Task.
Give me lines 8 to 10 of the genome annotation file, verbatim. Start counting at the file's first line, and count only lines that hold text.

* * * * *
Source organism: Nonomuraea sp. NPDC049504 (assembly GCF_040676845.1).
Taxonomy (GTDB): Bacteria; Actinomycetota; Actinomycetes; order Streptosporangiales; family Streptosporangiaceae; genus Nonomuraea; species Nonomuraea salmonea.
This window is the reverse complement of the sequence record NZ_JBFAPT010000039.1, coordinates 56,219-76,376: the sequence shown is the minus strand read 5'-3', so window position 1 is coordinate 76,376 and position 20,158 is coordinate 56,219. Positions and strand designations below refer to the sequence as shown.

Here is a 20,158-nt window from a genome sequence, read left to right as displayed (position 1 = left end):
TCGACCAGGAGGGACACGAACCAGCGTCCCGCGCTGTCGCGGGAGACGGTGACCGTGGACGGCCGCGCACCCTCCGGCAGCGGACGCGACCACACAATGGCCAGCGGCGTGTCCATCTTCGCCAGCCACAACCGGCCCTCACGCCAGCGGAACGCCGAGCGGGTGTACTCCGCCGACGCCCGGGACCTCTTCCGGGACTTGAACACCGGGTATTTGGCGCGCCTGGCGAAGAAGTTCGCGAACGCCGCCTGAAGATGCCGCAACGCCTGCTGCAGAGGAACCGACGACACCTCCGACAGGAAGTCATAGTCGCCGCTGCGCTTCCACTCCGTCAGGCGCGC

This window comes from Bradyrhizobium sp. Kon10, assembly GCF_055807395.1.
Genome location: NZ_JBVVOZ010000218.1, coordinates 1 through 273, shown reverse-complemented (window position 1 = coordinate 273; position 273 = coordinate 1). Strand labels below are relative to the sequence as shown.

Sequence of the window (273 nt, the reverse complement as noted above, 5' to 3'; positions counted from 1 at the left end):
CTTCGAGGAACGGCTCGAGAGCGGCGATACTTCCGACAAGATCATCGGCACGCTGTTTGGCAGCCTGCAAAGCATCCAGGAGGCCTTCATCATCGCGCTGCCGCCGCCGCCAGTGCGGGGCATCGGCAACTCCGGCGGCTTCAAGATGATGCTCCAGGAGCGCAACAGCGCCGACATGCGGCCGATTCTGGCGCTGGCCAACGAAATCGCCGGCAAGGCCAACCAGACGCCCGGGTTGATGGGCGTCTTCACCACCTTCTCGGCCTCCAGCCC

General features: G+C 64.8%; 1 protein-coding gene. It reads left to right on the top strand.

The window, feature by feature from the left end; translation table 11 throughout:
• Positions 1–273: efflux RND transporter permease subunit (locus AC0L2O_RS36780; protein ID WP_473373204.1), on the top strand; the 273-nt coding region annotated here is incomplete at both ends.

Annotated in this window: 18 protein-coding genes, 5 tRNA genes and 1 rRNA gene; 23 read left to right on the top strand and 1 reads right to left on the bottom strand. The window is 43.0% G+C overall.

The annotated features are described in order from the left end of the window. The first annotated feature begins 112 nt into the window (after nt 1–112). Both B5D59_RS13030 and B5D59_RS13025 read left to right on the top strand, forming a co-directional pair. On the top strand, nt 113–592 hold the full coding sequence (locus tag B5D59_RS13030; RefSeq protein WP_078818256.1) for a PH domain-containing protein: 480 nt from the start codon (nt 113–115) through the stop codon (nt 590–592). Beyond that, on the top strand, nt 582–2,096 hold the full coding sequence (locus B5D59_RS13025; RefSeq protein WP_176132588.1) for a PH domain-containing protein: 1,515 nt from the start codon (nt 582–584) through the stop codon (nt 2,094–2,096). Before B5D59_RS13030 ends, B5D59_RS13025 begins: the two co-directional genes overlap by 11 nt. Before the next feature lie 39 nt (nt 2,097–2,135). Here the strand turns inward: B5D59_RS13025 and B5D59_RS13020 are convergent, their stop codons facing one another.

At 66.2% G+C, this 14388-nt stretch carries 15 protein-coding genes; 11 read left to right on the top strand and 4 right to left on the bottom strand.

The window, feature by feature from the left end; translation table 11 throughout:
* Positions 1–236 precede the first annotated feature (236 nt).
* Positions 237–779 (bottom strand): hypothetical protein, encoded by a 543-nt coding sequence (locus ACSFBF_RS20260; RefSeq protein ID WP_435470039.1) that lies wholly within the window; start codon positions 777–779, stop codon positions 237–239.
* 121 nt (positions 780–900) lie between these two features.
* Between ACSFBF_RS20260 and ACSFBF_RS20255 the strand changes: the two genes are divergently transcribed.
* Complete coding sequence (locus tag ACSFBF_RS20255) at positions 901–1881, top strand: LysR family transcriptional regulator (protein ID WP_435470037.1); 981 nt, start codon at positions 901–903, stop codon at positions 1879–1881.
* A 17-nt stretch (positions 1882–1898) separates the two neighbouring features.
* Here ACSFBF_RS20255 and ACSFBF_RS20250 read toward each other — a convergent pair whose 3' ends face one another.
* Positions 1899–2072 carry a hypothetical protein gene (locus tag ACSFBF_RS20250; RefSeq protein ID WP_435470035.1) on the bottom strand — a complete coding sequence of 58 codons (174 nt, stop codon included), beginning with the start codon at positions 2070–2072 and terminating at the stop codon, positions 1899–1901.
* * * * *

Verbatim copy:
Sequence of the window (273 nt, the reverse complement as noted above, 5' to 3'; positions counted from 1 at the left end):
CTTCGAGGAACGGCTCGAGAGCGGCGATACTTCCGACAAGATCATCGGCACGCTGTTTGGCAGCCTGCAAAGCATCCAGGAGGCCTTCATCATCGCGCTGCCGCCGCCGCCAGTGCGGGGCATCGGCAACTCCGGCGGCTTCAAGATGATGCTCCAGGAGCGCAACAGCGCCGACATGCGGCCGATTCTGGCGCTGGCCAACGAAATCGCCGGCAAGGCCAACCAGACGCCCGGGTTGATGGGCGTCTTCACCACCTTCTCGGCCTCCAGCCC

General features: G+C 64.8%; 1 protein-coding gene. It reads left to right on the top strand.